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W3C DTD instructions include the following as the very first line of a (X)HTML document:

<?xml version="1.0" encoding="utf-8"?>

I acknowledge the importance of the DOCTYPE declarations that come after this, but what exactly is the point of this first line? Do I need it? W3C validator doesn't seem to care whether it's there or not.

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1 Answer 1

Its part of specifying what mark up language you have used. When web browsers have to guess, they go into strict mode where the expect you to code the page as specified by the w3c standards.

Without a doctype the browser will go into "quirks mode" which means they might not render the page the way you wish. Also, in general, its just good practice :)

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Yes, that's the point of doctype definition. But I was asking about the <?xml version... line. I just checked about dozen random webpages, and while almost all define the doctype, no site so far seems to include that curious <?xml... line. –  Joonas Pulakka Sep 13 '09 at 14:11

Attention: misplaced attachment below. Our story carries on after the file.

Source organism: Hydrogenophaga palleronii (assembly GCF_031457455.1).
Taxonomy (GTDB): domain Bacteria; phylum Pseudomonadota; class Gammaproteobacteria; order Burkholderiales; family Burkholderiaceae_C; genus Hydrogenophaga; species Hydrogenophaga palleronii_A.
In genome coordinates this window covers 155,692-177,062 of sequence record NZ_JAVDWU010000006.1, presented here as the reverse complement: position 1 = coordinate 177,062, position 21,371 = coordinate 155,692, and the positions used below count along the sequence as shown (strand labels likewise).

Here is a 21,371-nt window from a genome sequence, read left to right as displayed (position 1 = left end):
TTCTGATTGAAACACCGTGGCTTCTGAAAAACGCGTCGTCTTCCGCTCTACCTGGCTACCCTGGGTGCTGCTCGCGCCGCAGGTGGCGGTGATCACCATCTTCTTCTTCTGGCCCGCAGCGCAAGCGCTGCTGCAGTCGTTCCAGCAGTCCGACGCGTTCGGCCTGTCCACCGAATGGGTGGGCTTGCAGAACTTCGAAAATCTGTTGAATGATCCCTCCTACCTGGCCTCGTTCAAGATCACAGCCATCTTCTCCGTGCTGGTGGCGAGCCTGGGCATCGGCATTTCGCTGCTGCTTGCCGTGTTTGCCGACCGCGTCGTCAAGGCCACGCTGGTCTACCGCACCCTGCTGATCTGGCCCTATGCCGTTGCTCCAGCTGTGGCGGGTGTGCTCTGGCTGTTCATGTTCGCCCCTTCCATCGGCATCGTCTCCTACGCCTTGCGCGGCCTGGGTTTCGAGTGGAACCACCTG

The <?xml line is a doctype :P –  Chris B Sep 13 '09 at 15:02
    
Humm, actually it's an "XML declaration", and although it's recommended, it's not required if UTF-8 or UTF-8 charset is used: w3.org/TR/xhtml1/#strict . Apparently it's better not to use it: 456bereastreet.com/archive/200904/… –  Joonas Pulakka Sep 13 '09 at 16:23

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